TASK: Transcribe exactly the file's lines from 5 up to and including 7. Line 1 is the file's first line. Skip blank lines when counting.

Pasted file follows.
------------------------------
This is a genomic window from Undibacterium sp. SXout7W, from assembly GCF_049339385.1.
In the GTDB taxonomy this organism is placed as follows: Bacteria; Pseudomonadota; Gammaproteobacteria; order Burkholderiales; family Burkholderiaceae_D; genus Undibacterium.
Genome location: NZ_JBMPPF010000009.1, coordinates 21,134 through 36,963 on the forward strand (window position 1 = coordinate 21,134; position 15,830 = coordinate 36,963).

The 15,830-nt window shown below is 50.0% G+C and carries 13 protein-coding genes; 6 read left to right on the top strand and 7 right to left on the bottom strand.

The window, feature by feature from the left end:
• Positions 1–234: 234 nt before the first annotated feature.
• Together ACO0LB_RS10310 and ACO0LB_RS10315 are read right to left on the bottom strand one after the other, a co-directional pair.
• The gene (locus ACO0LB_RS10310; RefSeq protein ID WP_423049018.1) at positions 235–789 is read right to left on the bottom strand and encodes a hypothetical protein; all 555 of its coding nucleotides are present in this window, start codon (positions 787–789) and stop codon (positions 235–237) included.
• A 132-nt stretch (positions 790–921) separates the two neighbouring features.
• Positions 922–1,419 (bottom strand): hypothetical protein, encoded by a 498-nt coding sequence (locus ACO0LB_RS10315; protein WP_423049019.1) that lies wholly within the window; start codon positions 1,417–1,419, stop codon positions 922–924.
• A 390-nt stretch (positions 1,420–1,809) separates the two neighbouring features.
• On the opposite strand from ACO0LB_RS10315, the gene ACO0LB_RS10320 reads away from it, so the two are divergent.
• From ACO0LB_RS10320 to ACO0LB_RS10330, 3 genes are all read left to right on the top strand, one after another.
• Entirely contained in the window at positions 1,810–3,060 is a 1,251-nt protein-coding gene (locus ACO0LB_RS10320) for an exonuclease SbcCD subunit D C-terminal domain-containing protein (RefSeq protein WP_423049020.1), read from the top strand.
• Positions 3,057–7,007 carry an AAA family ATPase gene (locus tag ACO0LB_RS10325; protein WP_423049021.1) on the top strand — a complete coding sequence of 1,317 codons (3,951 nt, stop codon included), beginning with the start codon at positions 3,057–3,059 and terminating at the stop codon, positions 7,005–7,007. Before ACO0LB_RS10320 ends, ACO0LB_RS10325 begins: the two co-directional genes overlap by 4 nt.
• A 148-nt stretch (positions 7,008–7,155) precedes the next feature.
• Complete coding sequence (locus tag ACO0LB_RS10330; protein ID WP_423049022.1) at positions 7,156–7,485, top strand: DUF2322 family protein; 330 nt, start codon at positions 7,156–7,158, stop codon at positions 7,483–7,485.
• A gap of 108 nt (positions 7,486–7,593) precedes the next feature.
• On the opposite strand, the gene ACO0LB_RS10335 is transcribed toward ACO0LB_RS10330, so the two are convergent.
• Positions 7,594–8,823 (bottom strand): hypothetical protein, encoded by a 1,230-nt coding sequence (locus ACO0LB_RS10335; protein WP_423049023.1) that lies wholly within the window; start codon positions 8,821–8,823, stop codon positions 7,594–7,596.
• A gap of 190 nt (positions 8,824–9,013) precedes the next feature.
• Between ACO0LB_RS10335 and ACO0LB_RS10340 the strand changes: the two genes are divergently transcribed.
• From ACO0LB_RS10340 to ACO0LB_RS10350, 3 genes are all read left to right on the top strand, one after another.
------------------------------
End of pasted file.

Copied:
The window, feature by feature from the left end:
• Positions 1–234: 234 nt before the first annotated feature.
• Together ACO0LB_RS10310 and ACO0LB_RS10315 are read right to left on the bottom strand one after the other, a co-directional pair.